Multi-Factor Authentication: Protecting your Business
“Multi-Factor Authentication” may sound complicated but it’s really just the tech security version of “the best of both worlds.” It’s a way to combine the benefits of different security measures while mitigating each one’s individual weaknesses. Think of it like a warehouse that has a security guard, an alarm system, and door locks.
The key is that multi-factor authentication isn’t simply using the same type of security measure multiple times. Take sites that require a username and password. It may feel like having twice as much protection, but if somebody guesses or steals a username, or tricks somebody into revealing their username, the chances are they can get hold of the password the same way.
Multi-factor authentication instead means having two or more different types of checks on somebody trying to access an account or system. A common way to summarize these is:
- Something you know
- Something you have
- Who you are
- Where you are
As a practical example, imagine a social media website. When you log in, it asks for your password (something you know.) Behind the scenes, it’s checking if you’re logging in from your usual IP address (where you are). If not, it may ask you to type in a code sent to your phone (something you have.)
This helps reduce the risk of a single point of failure. If somebody hacks a database or tricks you into revealing your password, they can only use it if they have physical access to your computer or phone. It doesn’t eliminate risk but significantly reduces it.
Any form of multi-factor authentication has to balance convenience and security. The social media security in our example could be set up so that you have to get a security code to your phone every time you login. That would increase security: getting physical access to your computer wouldn’t be enough to access the account, even with the password. However, it would be too irritating for most users to tolerate.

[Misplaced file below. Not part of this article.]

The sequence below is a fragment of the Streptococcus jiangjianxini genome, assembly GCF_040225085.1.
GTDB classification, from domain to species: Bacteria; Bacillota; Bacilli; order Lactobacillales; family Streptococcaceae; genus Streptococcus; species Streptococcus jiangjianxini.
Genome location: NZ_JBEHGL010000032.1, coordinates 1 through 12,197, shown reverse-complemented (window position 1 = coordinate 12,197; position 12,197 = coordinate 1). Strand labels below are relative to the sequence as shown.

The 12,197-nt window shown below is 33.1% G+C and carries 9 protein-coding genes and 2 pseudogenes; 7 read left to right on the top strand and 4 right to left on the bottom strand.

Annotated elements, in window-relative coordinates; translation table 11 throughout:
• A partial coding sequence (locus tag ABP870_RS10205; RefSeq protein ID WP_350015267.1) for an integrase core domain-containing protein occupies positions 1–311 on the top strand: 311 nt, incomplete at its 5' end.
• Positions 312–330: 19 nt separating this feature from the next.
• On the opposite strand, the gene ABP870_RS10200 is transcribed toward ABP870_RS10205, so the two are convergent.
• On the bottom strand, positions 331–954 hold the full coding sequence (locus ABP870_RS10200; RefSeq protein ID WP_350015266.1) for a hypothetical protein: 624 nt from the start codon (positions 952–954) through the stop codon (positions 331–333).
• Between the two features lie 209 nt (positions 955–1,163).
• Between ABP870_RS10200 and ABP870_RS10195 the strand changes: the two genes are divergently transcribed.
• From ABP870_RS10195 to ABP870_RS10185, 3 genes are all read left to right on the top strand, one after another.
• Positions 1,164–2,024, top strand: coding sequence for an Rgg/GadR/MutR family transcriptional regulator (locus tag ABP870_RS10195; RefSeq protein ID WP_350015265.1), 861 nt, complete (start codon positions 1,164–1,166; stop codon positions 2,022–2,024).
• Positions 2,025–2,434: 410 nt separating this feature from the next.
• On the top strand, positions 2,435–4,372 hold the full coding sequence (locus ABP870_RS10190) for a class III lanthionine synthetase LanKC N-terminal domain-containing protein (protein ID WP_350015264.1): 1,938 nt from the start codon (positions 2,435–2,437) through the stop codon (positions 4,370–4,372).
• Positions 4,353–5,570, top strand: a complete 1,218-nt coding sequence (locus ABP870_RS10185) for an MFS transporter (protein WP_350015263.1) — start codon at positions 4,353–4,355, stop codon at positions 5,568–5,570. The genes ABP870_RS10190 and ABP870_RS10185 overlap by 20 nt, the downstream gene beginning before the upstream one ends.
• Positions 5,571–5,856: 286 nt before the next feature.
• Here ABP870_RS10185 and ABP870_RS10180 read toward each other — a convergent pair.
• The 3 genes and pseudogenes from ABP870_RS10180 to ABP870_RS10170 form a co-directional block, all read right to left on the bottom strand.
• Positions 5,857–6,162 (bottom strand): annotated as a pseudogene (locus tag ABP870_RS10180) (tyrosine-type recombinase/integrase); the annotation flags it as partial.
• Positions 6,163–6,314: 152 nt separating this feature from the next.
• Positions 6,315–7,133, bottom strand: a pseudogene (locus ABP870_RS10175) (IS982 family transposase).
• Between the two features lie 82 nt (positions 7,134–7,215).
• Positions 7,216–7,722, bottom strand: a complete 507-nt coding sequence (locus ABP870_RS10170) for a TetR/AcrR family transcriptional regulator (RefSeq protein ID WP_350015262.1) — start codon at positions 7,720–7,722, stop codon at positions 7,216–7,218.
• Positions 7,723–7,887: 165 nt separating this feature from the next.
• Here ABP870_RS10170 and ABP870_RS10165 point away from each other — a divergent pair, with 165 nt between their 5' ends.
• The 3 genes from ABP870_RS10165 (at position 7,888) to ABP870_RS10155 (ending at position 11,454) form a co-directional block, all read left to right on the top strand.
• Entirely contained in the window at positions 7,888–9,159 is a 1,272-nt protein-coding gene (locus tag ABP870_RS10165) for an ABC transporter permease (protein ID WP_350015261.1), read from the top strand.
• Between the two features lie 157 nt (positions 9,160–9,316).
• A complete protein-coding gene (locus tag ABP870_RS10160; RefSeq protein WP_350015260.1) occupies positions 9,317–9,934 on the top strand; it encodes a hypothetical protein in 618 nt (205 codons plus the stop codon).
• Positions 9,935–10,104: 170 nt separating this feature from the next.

Businesses have a particular need for multi-factor authentication. For example, staff who receive emails may be vulnerable to a phishing attack that exposes passwords. You may also find it tricky to get staff to create and remember secure passwords that aren’t vulnerable to a brute force attack.
You can choose from many technologies for multi-factor authentication, offering differing levels of security with different costs. Each will have its own pros and cons. For example, you can protect online accounts by using a combination of a password and a physical device such as a special USB stick that must be placed into the computer, working like a physical key. In many ways, that’s safer than relying on the staff member’s phone or tablet, though it’s possible they’ll be more likely to lose it.
The most important thing to remember is that multi-factor authentication is an important principle to follow, but it’s only part of an overall security approach. Contact us at CPI Solutions we’re happy to talk through your security needs and help find a setup that’s both protective and practical.